For elemental composition analysis (C/H/N/O), a Costech ECS 4010 CHNSO Analyzer was used. The MPW samples at various mass losses were prepared by pulverizing the sample in a Hardgrove Grindability Tester (Preiser Scientific Z90-9300-01) followed by high-shear grinder (stainless steel blades and 24,000 rpm) with the help of liquid nitrogen. In the analysis, the sample was burned in the combustion chamber of the analyzer, and the gases were then separated in a GC separation column and detected by a thermal conductivity detector, which generates a signal proportional to its amount of elemental composition.

2.6. Thermogravimetric Analysis (TGA)

According to Section 4.2, the heating rate of MPW inside the reactor is around 30 °C/min. Therefore, TGA of PVC powder (~5 mg) was carried out from 25 to 400 °C with a heating rate of 30 °C/min and remained isothermal for 60 min in a nitrogen atmosphere (30 mL/min). The results were analyzed by the Pyris v13 software (Perkin Elmer, Waltham, MA, USA).

2.7. Heat Content

A bomb calorimeter (Parr 6100) was used to measure the heat content of the MPW sample (~1 g). According to ASTM D4208-18, 2% Na2CO3 solution (5 mL) was added in the bottom of the vessel to help dissolve the HCl produced during the combustion. The vessel was then filled with oxygen and submerged motionless inside a jacket filled with 2000 g distilled water. A fuse wire ignited the sample, and the water temperature then increased in the jacket and was continuously recorded until it stabilized. The heat content of the MPW sample was calculated according to the temperature difference.

2.8. Chlorine Content

After the completion of the sample combustion in the bomb calorimeter, the vessel was kept for 15 min to aid in HCl dissolution. The vessel pressure was released gradually over 2 min, then opened, and its internal surface was washed entirely with de-ionized water and transferred into a 100 mL beaker, keeping the total volume in the range of 80–90 mL. Then, 2 mL of ionic strength adjuster (5 M NaNO3) was added to the beaker. The chlorine content of the solution was measured using an Oakton Ion 700 Cl-meter following the ASTM standard D4208-18. The chloride ion-selective electrode was calibrated using three standard solutions that include 1, 10 and 100 ppm chloride, which were prepared by diluting a 1000 ppm chloride standard, stirring it by a magnetic stirrer while adding 2 mL of ionic strength adjuster. The calibration was performed using this standard solution every 1–2 h to minimize experimental errors. The calibrated electrode was used to measure the concentration of chloride in the solution, and the chlorine content of the solid sample was calculated accordingly.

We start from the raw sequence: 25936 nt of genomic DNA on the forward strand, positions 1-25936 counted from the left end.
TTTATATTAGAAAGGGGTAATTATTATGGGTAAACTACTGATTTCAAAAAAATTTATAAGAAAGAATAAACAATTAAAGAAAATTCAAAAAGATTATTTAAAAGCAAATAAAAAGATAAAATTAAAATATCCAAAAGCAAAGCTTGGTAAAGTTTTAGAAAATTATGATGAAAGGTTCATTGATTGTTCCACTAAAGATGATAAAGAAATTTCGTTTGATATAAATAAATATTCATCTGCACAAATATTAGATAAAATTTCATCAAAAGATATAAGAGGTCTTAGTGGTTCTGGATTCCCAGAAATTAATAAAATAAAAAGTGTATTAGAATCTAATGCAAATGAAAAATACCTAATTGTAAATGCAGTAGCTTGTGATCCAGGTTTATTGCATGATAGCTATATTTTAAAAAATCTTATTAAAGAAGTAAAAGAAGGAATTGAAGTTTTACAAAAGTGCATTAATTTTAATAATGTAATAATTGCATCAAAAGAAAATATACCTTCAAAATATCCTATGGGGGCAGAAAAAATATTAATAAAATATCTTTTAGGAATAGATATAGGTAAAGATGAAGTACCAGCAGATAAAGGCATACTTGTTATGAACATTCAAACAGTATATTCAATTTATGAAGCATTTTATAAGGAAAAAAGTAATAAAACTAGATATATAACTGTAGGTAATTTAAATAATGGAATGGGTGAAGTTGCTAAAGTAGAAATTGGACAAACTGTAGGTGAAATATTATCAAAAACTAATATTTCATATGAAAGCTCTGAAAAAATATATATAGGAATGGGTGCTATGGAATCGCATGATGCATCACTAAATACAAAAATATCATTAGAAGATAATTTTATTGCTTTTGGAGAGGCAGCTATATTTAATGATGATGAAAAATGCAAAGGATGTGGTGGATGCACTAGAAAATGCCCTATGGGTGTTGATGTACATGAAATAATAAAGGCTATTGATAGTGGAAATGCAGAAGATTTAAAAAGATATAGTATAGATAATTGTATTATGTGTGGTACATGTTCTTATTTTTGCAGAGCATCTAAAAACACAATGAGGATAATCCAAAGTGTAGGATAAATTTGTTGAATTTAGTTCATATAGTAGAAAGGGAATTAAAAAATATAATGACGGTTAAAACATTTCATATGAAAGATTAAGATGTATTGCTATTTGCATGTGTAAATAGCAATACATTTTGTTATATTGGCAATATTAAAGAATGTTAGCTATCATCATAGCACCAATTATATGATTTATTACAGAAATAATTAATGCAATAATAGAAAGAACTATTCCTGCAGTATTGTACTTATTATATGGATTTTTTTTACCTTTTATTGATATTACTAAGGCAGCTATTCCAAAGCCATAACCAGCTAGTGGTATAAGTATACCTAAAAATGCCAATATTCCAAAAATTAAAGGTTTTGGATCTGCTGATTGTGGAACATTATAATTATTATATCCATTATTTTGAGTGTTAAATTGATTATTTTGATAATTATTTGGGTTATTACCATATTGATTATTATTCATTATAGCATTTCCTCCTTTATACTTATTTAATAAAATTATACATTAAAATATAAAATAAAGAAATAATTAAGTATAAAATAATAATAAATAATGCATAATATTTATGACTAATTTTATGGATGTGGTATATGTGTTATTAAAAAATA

2.9. FTIR Spectroscopy

The spectra of unprocessed MPW (hundreds randomly selected pieces), double extruded MPW, and thermally treated MPW samples at different mass losses were obtained using a Nicolet-iS5 FTIR spectrometer, in the range of 600 to 4000 cm−1 wavelength, with an attenuated total reflectance accessory (ZnSe crystal, iD5); 64 scans were performed for each test, and baseline corrections were performed for the spectra. The spectral data were analyzed using OMNIC v9.8 software (Thermo Fisher Scientific, Waltham, MA, USA) and Aldrich, Hummel, and Nicolet spectral libraries.

3. Heat Transfer Modeling

As discussed in Section 2.4, for the thermal degradation experiments, the setup includes a sample placed in the reactor that was inserted into the muffle furnace. The reactor and sample (initially at 25 °C) were placed into the muffle furnace (pre-heated to the desired temperature), gradually reaching the furnace temperature. Heating was performed by convection from the furnace walls to the reactor walls, followed by sample heating, a combination of convection and conduction. As the sample temperature was not measured in real time, the temperature transients of the reactor and sample were calculated through heat transfer modeling. The details of the heat transfer model development are provided in Supplementary Material—Heat transfer Model Development.
The temperature of the sample could be calculated by the following equation:
T * ( t ) = 1 ( 1 T o S T w ) e t τ s
where T * ( t ) is defined as T * ( t ) = T ( t ) T w , and where T ( t ) represent the temperature of the sample, T w represents the temperature of the reactor wall. τ s is the characteristic time of the sample, defined as τ s = k s m c p s h A ( λ S + h l ) , where m is the sample mass, h is the convective heat coefficient, c p s is heat capacity of the sample, λ S is the thermal conductivity of the sample and l is the length of the sample. τ s for the sample was calculated to be 484.2 s.

4. Results and Discussion

4.1. MPW Composition

The shredded MPW was characterized by FTIR spectroscopy. It was shown that the major components in the blend are polyethylene-terephthalate (PET), polyethylene (PE), polyethylene vinyl acetate (PEVA), polypropylene (PP), and polyamide nylon.

4.2. Mass Loss and Temperature Transient